Thursday, December 2

Bulgaria’s COVID nightmare no one wants to have

Bulgaria currently leads the global ranking of COVID-related deaths per capita two weeks before holding snap elections for the third time this year, to be held on November 14.

“Every day, Bulgaria loses the equivalent of a plane crash. It’s really horrible, ”said Ruzha Smilova, program director of the Sofia-based Center for Liberal Strategies.

However, the grim headlines have not made the population susceptible to restrictions, with protests in several cities against Green Passes, or certificates that have been made mandatory to enter shopping malls or restaurants.

The country has gone through a difficult political crisis, marked by a months-long protest movement that began last year calling for the resignation of the populist government led by Boyko Borissov and his “Gerb” or Coat of Arms party, which has been in power since 2009.

Since then, parliamentary elections have been held twice, in April and July, but the winning parties were unable to form a governing coalition. Currently, the country is run by an interim government that has been reluctant to pass stricter measures for fear of public backlash.

The fastest shrinking country in the world

Bulgaria has also been experiencing a significant demographic decline due to migration and low birth rates. The current death spiral due to COVID will likely exacerbate the problem.

“The tragedy will only grow. It is shocking to see this in a society that is obsessed with the demographic crisis in the country: Bulgaria is the fastest contracting country in the world and has lost 10% of its population in the last 15 years since accession ”, explains Smilova .

“So even though there is a demographic panic, society is insensitive to the massive loss of life today. It is not prepared for stricter measures. Unless this changes, I don’t see how the president will introduce stricter measures, “he said.

At this point in the pandemic, Bulgaria recorded 338.83 deaths per 100,000 inhabitants, with only Brazil behind them with 287.46 victims. The only other European country in the top five is neighboring Romania, with 237.73 deaths per 100,000 residents, putting it third overall, according to Johns Hopkins data from October 29.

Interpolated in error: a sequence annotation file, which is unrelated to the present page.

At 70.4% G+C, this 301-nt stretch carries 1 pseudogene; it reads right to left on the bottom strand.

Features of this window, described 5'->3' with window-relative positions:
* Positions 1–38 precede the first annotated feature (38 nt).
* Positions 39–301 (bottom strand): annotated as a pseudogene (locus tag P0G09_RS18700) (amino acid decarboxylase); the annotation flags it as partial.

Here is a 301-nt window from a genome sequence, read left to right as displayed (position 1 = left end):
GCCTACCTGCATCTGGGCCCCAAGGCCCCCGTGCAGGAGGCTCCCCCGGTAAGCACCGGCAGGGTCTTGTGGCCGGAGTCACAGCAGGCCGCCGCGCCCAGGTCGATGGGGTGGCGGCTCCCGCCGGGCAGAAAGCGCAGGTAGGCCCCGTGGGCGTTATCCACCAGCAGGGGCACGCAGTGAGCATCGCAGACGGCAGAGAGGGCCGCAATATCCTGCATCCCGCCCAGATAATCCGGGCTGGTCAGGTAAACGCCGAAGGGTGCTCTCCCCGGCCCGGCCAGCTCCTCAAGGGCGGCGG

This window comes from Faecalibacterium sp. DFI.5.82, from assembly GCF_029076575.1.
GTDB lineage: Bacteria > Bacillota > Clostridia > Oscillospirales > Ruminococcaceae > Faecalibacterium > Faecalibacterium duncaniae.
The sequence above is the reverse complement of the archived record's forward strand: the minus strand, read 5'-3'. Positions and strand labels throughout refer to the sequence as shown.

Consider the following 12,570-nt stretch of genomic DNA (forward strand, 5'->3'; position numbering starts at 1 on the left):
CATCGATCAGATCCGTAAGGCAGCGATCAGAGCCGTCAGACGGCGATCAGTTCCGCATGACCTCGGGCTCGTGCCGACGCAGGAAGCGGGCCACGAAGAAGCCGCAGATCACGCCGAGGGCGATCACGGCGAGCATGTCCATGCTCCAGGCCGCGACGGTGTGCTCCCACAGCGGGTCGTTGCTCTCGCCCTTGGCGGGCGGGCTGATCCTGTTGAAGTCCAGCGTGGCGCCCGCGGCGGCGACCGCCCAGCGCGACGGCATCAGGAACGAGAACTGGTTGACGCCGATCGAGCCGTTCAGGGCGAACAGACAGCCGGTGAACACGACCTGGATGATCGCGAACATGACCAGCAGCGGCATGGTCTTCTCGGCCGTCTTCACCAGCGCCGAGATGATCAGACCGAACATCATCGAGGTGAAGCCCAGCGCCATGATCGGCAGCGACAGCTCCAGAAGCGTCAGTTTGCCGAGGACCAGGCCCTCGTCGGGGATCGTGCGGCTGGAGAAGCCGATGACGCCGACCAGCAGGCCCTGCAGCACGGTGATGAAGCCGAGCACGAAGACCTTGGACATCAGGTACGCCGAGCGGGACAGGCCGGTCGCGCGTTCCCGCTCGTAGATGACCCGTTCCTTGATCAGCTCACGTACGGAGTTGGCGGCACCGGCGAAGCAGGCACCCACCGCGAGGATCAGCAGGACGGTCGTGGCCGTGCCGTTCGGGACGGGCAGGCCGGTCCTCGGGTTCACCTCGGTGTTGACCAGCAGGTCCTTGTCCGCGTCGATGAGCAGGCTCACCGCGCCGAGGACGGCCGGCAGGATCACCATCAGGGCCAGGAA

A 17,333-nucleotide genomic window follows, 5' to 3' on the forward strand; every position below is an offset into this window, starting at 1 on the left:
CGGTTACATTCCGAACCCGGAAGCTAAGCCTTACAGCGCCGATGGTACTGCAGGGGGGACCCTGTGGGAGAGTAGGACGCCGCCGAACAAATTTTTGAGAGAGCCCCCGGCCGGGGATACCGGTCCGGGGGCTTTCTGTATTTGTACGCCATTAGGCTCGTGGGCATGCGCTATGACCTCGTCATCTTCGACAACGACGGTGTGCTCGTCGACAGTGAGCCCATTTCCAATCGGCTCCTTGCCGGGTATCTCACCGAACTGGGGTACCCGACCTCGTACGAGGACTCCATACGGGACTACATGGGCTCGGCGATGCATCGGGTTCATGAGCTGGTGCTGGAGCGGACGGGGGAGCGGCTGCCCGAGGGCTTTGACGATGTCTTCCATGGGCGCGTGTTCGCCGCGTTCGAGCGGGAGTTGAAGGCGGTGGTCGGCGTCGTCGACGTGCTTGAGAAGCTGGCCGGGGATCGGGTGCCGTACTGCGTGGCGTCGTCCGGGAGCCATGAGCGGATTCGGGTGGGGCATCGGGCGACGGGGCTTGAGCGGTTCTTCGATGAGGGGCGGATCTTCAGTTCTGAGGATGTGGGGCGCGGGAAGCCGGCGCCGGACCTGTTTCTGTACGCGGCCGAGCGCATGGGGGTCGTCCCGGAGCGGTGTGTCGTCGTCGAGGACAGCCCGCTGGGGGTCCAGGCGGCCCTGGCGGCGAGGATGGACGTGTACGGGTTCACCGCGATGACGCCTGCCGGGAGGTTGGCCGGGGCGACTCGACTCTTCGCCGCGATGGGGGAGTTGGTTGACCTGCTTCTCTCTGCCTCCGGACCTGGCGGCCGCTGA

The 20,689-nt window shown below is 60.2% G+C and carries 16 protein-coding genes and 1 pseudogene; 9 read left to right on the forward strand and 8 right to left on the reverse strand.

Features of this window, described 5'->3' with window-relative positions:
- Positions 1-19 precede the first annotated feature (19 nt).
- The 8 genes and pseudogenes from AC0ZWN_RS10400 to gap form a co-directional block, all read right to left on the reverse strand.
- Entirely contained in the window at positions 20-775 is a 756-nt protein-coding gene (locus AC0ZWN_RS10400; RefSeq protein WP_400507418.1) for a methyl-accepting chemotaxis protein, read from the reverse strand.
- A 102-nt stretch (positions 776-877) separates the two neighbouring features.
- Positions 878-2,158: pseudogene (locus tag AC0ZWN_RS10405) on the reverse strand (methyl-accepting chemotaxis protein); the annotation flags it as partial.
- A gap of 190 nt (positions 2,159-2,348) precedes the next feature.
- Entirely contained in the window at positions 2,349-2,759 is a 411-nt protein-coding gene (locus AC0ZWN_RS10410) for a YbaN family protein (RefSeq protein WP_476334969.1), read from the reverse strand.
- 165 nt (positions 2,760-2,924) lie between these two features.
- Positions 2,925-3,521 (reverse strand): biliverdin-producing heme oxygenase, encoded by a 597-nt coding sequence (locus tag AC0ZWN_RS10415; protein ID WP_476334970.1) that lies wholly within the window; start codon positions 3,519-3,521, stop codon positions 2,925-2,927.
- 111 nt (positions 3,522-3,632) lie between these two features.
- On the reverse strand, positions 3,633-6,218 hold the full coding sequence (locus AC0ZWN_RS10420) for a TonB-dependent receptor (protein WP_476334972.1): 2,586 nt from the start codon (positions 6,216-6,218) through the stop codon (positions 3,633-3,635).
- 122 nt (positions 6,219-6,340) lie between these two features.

Its citizens are also the least vaccinated in Europe. Only 1.38 million people have received two blows, which is equivalent to 20 percent of the population of almost seven million.

Still, the introduction of the Green Pass took place relatively quietly “in a country used to its politicians minimizing anything that might upset their voters,” says Angel Petrov, a reporter for Dnevnik, one of the most notable online outlets. from Bulgaria.

“When the current interim government realized this summer that there would be new elections in November, it decided to be very careful with public measures that could lead to discontent,” he said.

Bulgaria has had major problems deciding who should succeed former prime minister Borissov, who resigned in May. Before the next elections, Bulgaria held two ballots in the span of three months. The July results echoed those of April, with the same six parties and coalitions crossing the mandatory electoral threshold.

But while the results meant that any of the six were potential contenders for a governing coalition, almost none agreed, and interim President Rumen Radev had to call another third round. This time, Bulgarian voters will elect both the president and the parliament.

Since May, the provisional government appointed by Radev and led by Stefan Yanev, a former military officer and former defense minister, has been very careful not to upset anyone in what Petrov describes as a “culture of appeasement.”

“What I do know is that the attitude of the Bulgarian authorities has not helped people to accept what has been happening during this pandemic. This is obvious from the fact that all the different policies in the last year and a half have been aimed at appeasing the people, ”he said.

“This is a culture that was nurtured by Borissov’s ten-year rule, and President Radev and his interim government have been absolutely ruined by this.”

“It is the policy of always trying to make sure that no one is offended or enraged by what is happening, a government that constantly wants to show that it is adapting to everyone’s demands,” Petrov illustrated.

The appeasement approach was the easiest way to govern what is historically a nation that is highly distrustful of government institutions, he believes.